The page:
Personal Velocity

Movie review by
Nell Minow, Common Sense Media
Personal Velocity Movie Poster Image
Story about life's turning points is not for kids.
  • R
  • 2002
  • 85 minutes

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A lot or a little?

The parents' guide to what's in this movie.

Positive Role Models & Representations

Strong female characters.

Violence

Brief but graphic violence, tense family scenes, reference to child abuse

Sex

Sexual references and situations, including teen sex, masturbation and infidelity

Language

Very strong language

Consumerism
Drinking, Drugs & Smoking

Smoking and drinking

What parents need to know

Parents need to know that this film depicts very mature themes, including domestic violence, drug use, sexual politics, infidelity, underage sexuality, runaway teens, and child abuse.

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What's the story?

With near perfect adherence to her original text, has adapted three short stories from her book Personal Velocity for this engaging film about life's turning points. Delia (Kyra Sedgwick) leaves her abusive husband in order to protect her three children; Greta (Parker Posey) leaves her milquetoast husband for her new career; and, Paula (Fairuza Balk) leaves childhood behind as she comes to terms with her pregnancy. Where they were discrete, the three stories are now tenuously linked by a narrative trick and geographical proximity to one another. Each of these characters has her own source of power, from Delia's sexuality to Greta's intellect to Paula's detachment, and each must use this power to attain her own "personal velocity". This shorthand term for personal development and self-definition is used by Greta's father, Avram (Ron Liebman), but is echoed in many aspects of the film. How personal velocity relates to unresolved issues with one's parents and lovers is a theme Miller "herself the daughter of Arthur Miller and wife of Daniel Day Lewis" investigates with a hungry curiosity.

Is it any good?

Although it makes some interesting insights, PERSONAL VELOCITY never quite gets up to speed. Director Rebecca Miller has transplanted her short, ambitiously descriptive sentences from page to screen, taking advantage of the often unflattering effect of shooting in grainy digital camera to mirror the warts-and-all descriptiveness of the text. Kyra Sedgwick clearly relishes the role of steely-eyed, Delia, who leaves the brutal Kurt (David Warshofsky) for a hard new life fending for her kids. Parker Posey plays Greta with a deft touch and apparent ease, providing the least-self-conscious of the storylines and some much needed levity. It is left to Fairuza Balk, who does an excellent job of projecting an iron will and feral impishness, to wrap up the stories with the sadly predictable "answer" to life's big questions. Have a baby.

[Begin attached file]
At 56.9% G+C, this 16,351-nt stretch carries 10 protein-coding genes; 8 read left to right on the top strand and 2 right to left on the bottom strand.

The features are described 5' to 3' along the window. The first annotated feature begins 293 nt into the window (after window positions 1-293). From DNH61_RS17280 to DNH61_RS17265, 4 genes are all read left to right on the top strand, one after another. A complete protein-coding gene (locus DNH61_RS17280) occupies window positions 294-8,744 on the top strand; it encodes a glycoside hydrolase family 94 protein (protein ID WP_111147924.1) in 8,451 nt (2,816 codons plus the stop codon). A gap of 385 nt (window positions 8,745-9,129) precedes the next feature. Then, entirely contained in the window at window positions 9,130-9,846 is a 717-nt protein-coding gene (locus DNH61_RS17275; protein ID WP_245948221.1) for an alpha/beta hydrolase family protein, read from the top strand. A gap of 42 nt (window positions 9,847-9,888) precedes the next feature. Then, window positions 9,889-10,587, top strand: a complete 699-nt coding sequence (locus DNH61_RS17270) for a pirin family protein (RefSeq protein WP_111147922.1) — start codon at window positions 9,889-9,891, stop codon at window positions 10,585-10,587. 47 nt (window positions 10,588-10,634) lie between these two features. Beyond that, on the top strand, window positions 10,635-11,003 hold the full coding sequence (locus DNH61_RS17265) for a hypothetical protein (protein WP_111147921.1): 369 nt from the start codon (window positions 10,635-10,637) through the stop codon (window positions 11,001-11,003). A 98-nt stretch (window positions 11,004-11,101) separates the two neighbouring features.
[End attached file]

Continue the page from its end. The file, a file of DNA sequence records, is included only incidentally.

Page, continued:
This dramaturgical triptych is drawn with a surgeon's precision, clearly labeling each heroine with her individual attribute: Delia Shunt is Courage; Greta Herskovitz is Ambition; Paula Friedrich is Hope. Perhaps Miller fears that sentimentality will prevent her characters from being "bony, rough and true", but in taking a knife to the fat of emotions, she has left us a curiously lean dish.

Talk to your kids about ...

  • Families can talk about how each character is influenced by her parents and by her past. If each character develops at her own "personal velocity" what does this mean for her relationships with those around her? This movie only touches on the male characters in each of the women's lives. Why might Miller chose to make these characters two-dimensional?

Movie details

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